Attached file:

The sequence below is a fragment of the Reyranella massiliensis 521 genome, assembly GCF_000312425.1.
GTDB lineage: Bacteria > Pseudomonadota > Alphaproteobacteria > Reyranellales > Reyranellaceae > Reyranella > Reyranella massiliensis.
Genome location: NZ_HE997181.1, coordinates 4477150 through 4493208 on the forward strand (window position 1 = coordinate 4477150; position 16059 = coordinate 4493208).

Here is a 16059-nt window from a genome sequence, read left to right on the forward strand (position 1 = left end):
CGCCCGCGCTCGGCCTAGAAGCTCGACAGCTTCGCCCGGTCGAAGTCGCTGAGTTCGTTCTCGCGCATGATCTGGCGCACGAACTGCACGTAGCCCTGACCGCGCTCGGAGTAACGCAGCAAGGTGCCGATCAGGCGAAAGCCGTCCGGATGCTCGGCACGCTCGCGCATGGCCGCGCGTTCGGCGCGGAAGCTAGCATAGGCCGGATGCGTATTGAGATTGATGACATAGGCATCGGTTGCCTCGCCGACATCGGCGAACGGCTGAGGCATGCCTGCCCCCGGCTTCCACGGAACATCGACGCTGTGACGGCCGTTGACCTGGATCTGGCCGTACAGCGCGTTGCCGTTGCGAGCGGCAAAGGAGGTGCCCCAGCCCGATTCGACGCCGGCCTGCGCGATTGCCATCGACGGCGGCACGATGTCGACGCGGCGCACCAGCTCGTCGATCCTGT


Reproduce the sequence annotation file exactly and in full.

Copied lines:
The sequence below is a fragment of the Reyranella massiliensis 521 genome, assembly GCF_000312425.1.
GTDB lineage: Bacteria > Pseudomonadota > Alphaproteobacteria > Reyranellales > Reyranellaceae > Reyranella > Reyranella massiliensis.
Genome location: NZ_HE997181.1, coordinates 4477150 through 4493208 on the forward strand (window position 1 = coordinate 4477150; position 16059 = coordinate 4493208).

Here is a 16059-nt window from a genome sequence, read left to right on the forward strand (position 1 = left end):
CGCCCGCGCTCGGCCTAGAAGCTCGACAGCTTCGCCCGGTCGAAGTCGCTGAGTTCGTTCTCGCGCATGATCTGGCGCACGAACTGCACGTAGCCCTGACCGCGCTCGGAGTAACGCAGCAAGGTGCCGATCAGGCGAAAGCCGTCCGGATGCTCGGCACGCTCGCGCATGGCCGCGCGTTCGGCGCGGAAGCTAGCATAGGCCGGATGCGTATTGAGATTGATGACATAGGCATCGGTTGCCTCGCCGACATCGGCGAACGGCTGAGGCATGCCTGCCCCCGGCTTCCACGGAACATCGACGCTGTGACGGCCGTTGACCTGGATCTGGCCGTACAGCGCGTTGCCGTTGCGAGCGGCAAAGGAGGTGCCCCAGCCCGATTCGACGCCGGCCTGCGCGATTGCCATCGACGGCGGCACGATGTCGACGCGGCGCACCAGCTCGTCGATCCTGT